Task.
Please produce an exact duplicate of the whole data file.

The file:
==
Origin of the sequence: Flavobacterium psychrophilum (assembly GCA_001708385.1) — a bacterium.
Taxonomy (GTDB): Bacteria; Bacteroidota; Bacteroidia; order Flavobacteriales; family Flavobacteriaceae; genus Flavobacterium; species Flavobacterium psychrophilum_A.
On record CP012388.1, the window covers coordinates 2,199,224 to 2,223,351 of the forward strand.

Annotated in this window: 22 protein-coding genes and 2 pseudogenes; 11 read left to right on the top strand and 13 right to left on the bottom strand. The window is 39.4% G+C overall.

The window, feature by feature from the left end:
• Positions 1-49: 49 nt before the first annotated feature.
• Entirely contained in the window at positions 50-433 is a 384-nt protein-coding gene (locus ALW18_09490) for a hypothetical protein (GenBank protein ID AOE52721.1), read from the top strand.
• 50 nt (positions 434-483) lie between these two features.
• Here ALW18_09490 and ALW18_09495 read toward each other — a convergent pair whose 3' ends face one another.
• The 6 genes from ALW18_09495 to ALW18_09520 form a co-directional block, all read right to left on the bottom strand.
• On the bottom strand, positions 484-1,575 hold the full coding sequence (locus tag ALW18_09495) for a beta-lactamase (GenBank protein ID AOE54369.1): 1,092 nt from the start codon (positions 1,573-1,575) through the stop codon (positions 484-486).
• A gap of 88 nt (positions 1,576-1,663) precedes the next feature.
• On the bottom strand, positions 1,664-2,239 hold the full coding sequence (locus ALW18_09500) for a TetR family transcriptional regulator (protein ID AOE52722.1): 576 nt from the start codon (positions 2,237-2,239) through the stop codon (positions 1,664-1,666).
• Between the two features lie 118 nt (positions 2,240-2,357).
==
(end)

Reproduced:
Origin of the sequence: Flavobacterium psychrophilum (assembly GCA_001708385.1) — a bacterium.
Taxonomy (GTDB): Bacteria; Bacteroidota; Bacteroidia; order Flavobacteriales; family Flavobacteriaceae; genus Flavobacterium; species Flavobacterium psychrophilum_A.
On record CP012388.1, the window covers coordinates 2,199,224 to 2,223,351 of the forward strand.

Annotated in this window: 22 protein-coding genes and 2 pseudogenes; 11 read left to right on the top strand and 13 right to left on the bottom strand. The window is 39.4% G+C overall.

The window, feature by feature from the left end:
• Positions 1-49: 49 nt before the first annotated feature.
• Entirely contained in the window at positions 50-433 is a 384-nt protein-coding gene (locus ALW18_09490) for a hypothetical protein (GenBank protein ID AOE52721.1), read from the top strand.
• 50 nt (positions 434-483) lie between these two features.
• Here ALW18_09490 and ALW18_09495 read toward each other — a convergent pair whose 3' ends face one another.
• The 6 genes from ALW18_09495 to ALW18_09520 form a co-directional block, all read right to left on the bottom strand.
• On the bottom strand, positions 484-1,575 hold the full coding sequence (locus tag ALW18_09495) for a beta-lactamase (GenBank protein ID AOE54369.1): 1,092 nt from the start codon (positions 1,573-1,575) through the stop codon (positions 484-486).
• A gap of 88 nt (positions 1,576-1,663) precedes the next feature.
• On the bottom strand, positions 1,664-2,239 hold the full coding sequence (locus ALW18_09500) for a TetR family transcriptional regulator (protein ID AOE52722.1): 576 nt from the start codon (positions 2,237-2,239) through the stop codon (positions 1,664-1,666).
• Between the two features lie 118 nt (positions 2,240-2,357).